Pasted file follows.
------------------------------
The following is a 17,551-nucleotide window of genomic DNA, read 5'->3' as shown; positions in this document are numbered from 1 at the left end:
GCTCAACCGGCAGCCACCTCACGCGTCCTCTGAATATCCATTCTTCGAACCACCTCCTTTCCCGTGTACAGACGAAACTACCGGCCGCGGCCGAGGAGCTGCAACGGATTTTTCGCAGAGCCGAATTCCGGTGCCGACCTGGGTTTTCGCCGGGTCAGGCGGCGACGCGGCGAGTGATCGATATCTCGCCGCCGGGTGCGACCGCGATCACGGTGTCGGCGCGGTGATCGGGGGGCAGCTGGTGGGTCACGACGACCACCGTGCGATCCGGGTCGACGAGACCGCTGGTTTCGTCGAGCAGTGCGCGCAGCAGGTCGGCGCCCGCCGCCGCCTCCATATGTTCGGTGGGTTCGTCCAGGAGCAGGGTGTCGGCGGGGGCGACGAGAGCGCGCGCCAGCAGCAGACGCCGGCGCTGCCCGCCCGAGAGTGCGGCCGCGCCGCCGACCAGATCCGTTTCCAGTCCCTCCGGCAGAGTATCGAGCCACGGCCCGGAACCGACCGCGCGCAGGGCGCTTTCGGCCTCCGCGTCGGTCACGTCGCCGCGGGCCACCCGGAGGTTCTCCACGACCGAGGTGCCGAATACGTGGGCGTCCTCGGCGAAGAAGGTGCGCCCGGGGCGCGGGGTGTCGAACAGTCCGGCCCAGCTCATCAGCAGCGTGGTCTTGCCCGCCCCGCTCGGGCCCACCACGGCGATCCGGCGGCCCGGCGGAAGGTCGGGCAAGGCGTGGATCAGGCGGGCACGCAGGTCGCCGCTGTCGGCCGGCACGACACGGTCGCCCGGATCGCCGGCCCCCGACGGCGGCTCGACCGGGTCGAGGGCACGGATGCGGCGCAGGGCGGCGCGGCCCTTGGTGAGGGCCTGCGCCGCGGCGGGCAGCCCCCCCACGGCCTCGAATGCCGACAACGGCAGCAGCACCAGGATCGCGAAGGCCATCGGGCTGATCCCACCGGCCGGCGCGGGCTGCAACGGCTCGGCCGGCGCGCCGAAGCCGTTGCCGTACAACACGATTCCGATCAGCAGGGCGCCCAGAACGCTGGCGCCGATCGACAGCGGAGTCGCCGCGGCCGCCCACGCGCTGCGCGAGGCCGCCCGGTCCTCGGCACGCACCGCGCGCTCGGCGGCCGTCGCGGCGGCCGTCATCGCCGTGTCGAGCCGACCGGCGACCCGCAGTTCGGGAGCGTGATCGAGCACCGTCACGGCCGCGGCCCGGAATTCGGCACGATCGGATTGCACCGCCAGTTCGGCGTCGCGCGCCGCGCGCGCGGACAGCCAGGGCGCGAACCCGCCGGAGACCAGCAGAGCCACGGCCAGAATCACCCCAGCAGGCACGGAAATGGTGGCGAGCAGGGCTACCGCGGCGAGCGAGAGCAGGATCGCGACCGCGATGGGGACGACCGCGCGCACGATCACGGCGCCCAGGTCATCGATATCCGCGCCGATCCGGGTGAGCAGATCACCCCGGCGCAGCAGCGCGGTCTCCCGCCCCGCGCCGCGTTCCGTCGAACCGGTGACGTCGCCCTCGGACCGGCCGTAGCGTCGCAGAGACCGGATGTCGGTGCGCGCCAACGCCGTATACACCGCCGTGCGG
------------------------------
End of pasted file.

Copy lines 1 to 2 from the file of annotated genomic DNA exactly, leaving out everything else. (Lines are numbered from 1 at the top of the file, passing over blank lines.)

The following is a 17,551-nucleotide window of genomic DNA, read 5'->3' as shown; positions in this document are numbered from 1 at the left end:
GCTCAACCGGCAGCCACCTCACGCGTCCTCTGAATATCCATTCTTCGAACCACCTCCTTTCCCGTGTACAGACGAAACTACCGGCCGCGGCCGAGGAGCTGCAACGGATTTTTCGCAGAGCCGAATTCCGGTGCCGACCTGGGTTTTCGCCGGGTCAGGCGGCGACGCGGCGAGTGATCGATATCTCGCCGCCGGGTGCGACCGCGATCACGGTGTCGGCGCGGTGATCGGGGGGCAGCTGGTGGGTCACGACGACCACCGTGCGATCCGGGTCGACGAGACCGCTGGTTTCGTCGAGCAGTGCGCGCAGCAGGTCGGCGCCCGCCGCCGCCTCCATATGTTCGGTGGGTTCGTCCAGGAGCAGGGTGTCGGCGGGGGCGACGAGAGCGCGCGCCAGCAGCAGACGCCGGCGCTGCCCGCCCGAGAGTGCGGCCGCGCCGCCGACCAGATCCGTTTCCAGTCCCTCCGGCAGAGTATCGAGCCACGGCCCGGAACCGACCGCGCGCAGGGCGCTTTCGGCCTCCGCGTCGGTCACGTCGCCGCGGGCCACCCGGAGGTTCTCCACGACCGAGGTGCCGAATACGTGGGCGTCCTCGGCGAAGAAGGTGCGCCCGGGGCGCGGGGTGTCGAACAGTCCGGCCCAGCTCATCAGCAGCGTGGTCTTGCCCGCCCCGCTCGGGCCCACCACGGCGATCCGGCGGCCCGGCGGAAGGTCGGGCAAGGCGTGGATCAGGCGGGCACGCAGGTCGCCGCTGTCGGCCGGCACGACACGGTCGCCCGGATCGCCGGCCCCCGACGGCGGCTCGACCGGGTCGAGGGCACGGATGCGGCGCAGGGCGGCGCGGCCCTTGGTGAGGGCCTGCGCCGCGGCGGGCAGCCCCCCCACGGCCTCGAATGCCGACAACGGCAGCAGCACCAGGATCGCGAAGGCCATCGGGCTGATCCCACCGGCCGGCGCGGGCTGCAACGGCTCGGCCGGCGCGCCGAAGCCGTTGCCGTACAACACGATTCCGATCAGCAGGGCGCCCAGAACGCTGGCGCCGATCGACAGCGGAGTCGCCGCGGCCGCCCACGCGCTGCGCGAGGCCGCCCGGTCCTCGGCACGCACCGCGCGCTCGGCGGCCGTCGCGGCGGCCGTCATCGCCGTGTCGAGCCGACCGGCGACCCGCAGTTCGGGAGCGTGATCGAGCACCGTCACGGCCGCGGCCCGGAATTCGGCACGATCGGATTGCACCGCCAGTTCGGCGTCGCGCGCCGCGCGCGCGGACAGCCAGGGCGCGAACCCGCCGGAGACCAGCAGAGCCACGGCCAGAATCACCCCAGCAGGCACGGAAATGGTGGCGAGCAGGGCTACCGCGGCGAGCGAGAGCAGGATCGCGACCGCGATGGGGACGACCGCGCGCACGATCACGGCGCCCAGGTCATCGATATCCGCGCCGATCCGGGTGAGCAGATCACCCCGGCGCAGCAGCGCGGTCTCCCGCCCCGCGCCGCGTTCCGTCGAACCGGTGACGTCGCCCTCGGACCGGCCGTAGCGTCGCAGAGACCGGATGTCGGTGCGCGCCAACGCCGTATACACCGCCGTGCGG